Institutional Mechanisms for Coordination and Enforcement

The National Unit to Fight Against Child Labor coordinates Mali’s efforts to eliminate child labor.(94-96) Its mission is to reduce the worst forms of child labor by collecting statistics, coordinating programs, and acting as a liaison with partners.(95, 97) As of 2010, seven members staffed the Unit.(13) Although the National Unit to Fight Against Child Labor is named the official coordinating body for child labor policy, the multiplicity of government structures sharing some of this responsibility leads to an inefficient and cumbersome system. Currently, the Ministry of Justice, the Ministry for Women, Children and the Family, the Ministry of Internal Security, and the Ministry of Labor share responsibility.(98) The National Coordinating Committee for the Fight Against Trafficking in Persons and Associated Practices coordinates government efforts to combat trafficking. The committee has 43 members, comprising various government agencies, civil society groups, and NGOs.(3, 39) The National Unit, the National Coordinating Committee, the Committee to Track Child Labor and Trafficking, and the Fode and Yaguine Action Network hold regular meetings to focus on improving interagency coordination on child labor and human trafficking.(98)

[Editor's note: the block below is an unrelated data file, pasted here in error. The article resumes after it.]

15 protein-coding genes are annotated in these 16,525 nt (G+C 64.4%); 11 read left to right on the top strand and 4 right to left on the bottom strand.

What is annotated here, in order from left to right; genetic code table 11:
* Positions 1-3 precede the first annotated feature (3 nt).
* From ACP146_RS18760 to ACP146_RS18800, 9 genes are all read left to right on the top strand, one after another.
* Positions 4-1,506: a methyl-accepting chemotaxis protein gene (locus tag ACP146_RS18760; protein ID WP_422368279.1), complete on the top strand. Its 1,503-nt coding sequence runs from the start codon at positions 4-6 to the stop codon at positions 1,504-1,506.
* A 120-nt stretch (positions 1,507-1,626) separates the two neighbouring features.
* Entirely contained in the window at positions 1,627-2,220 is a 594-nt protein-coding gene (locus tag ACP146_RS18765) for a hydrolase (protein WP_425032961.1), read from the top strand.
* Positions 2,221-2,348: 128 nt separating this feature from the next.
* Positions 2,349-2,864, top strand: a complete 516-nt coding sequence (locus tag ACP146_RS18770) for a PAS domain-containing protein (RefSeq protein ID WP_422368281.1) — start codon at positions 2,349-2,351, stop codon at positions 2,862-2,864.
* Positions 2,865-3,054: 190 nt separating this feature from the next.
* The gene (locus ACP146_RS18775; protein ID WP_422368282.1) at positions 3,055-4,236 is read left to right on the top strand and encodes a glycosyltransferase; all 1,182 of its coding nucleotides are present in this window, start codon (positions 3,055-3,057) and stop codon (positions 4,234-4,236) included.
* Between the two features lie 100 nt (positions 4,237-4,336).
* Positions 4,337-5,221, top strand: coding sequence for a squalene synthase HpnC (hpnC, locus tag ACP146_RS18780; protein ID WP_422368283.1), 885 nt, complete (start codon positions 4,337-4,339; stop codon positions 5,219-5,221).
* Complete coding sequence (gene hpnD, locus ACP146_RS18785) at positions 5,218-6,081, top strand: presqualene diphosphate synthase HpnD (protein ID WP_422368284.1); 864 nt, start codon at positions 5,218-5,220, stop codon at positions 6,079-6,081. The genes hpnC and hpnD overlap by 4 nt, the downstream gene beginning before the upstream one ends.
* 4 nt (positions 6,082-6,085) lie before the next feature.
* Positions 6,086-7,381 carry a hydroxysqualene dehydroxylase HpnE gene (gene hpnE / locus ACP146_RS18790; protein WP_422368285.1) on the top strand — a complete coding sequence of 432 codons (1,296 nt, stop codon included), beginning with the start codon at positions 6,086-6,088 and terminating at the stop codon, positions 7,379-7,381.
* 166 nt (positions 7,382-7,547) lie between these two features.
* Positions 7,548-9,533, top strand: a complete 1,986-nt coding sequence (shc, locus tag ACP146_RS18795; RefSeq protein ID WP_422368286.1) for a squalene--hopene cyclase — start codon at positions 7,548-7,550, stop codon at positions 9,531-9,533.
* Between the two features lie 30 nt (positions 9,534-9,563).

In October 2012, the Government of Mali established an interministerial group to prevent grave violations against children. The working group aims to conduct awareness raising campaigns to prevent the recruitment and use of children in armed conflict.(62) The group will also conduct joint missions with international partners to determine the presence of children in self-defense militias.

Child labor laws are enforced by the Ministry of Youth, Labor, Employment, and Professional Training through its 54 labor inspectors. Labor inspectors receive and investigate complaints and perform unannounced labor inspections in the formal labor sector.(56, 98) In addition to inspections, inspectors provide dispute settlement and conciliation. These additional responsibilities detract from labor inspectors’ abilities to complete workplace inspections.(99) These responsibilities make it difficult for the small number of labor inspectors to effectively enforce child labor laws.(84, 85, 98) None of the labor inspectors specialize in child labor. However, one person in each region is designated as the point of contact for the National Unit to Fight Against Child Labor.(56) Due to the military coup and subsequent suspension of foreign aid, funds for the labor inspectorate are at a strict minimum and funds are rarely allocated to regional labor inspectors.(56) Due to the terrorist occupation of the north, labor inspectors do not operate in the northern region.(56) The Government of Mali lacks a mechanism to monitor the informal sector for child labor, including most agricultural work and self-employed children.(84, 85, 98) The number of inspections carried out, violations cited, fines assessed, or fines collected during the reporting period is unknown.